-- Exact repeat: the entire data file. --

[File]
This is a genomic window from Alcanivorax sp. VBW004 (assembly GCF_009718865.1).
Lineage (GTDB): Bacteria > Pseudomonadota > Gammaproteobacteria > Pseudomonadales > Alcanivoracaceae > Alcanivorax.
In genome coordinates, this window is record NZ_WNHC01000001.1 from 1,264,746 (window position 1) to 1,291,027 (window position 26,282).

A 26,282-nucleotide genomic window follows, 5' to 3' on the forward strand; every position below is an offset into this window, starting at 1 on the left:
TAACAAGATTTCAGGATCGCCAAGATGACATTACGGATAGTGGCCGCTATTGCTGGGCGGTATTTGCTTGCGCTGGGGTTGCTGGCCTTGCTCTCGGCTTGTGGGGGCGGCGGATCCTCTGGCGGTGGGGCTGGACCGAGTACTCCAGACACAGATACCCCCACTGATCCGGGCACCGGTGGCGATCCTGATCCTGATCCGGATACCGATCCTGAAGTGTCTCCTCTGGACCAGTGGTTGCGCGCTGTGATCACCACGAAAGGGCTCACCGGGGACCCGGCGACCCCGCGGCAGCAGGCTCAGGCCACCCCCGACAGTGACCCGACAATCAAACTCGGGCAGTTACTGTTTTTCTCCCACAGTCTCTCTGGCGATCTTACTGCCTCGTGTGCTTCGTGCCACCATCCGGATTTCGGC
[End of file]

This is a genomic window from Alcanivorax sp. VBW004 (assembly GCF_009718865.1).
Lineage (GTDB): Bacteria > Pseudomonadota > Gammaproteobacteria > Pseudomonadales > Alcanivoracaceae > Alcanivorax.
In genome coordinates, this window is record NZ_WNHC01000001.1 from 1,264,746 (window position 1) to 1,291,027 (window position 26,282).

A 26,282-nucleotide genomic window follows, 5' to 3' on the forward strand; every position below is an offset into this window, starting at 1 on the left:
TAACAAGATTTCAGGATCGCCAAGATGACATTACGGATAGTGGCCGCTATTGCTGGGCGGTATTTGCTTGCGCTGGGGTTGCTGGCCTTGCTCTCGGCTTGTGGGGGCGGCGGATCCTCTGGCGGTGGGGCTGGACCGAGTACTCCAGACACAGATACCCCCACTGATCCGGGCACCGGTGGCGATCCTGATCCTGATCCGGATACCGATCCTGAAGTGTCTCCTCTGGACCAGTGGTTGCGCGCTGTGATCACCACGAAAGGGCTCACCGGGGACCCGGCGACCCCGCGGCAGCAGGCTCAGGCCACCCCCGACAGTGACCCGACAATCAAACTCGGGCAGTTACTGTTTTTCTCCCACAGTCTCTCTGGCGATCTTACTGCCTCGTGTGCTTCGTGCCACCATCCGGATTTCGGC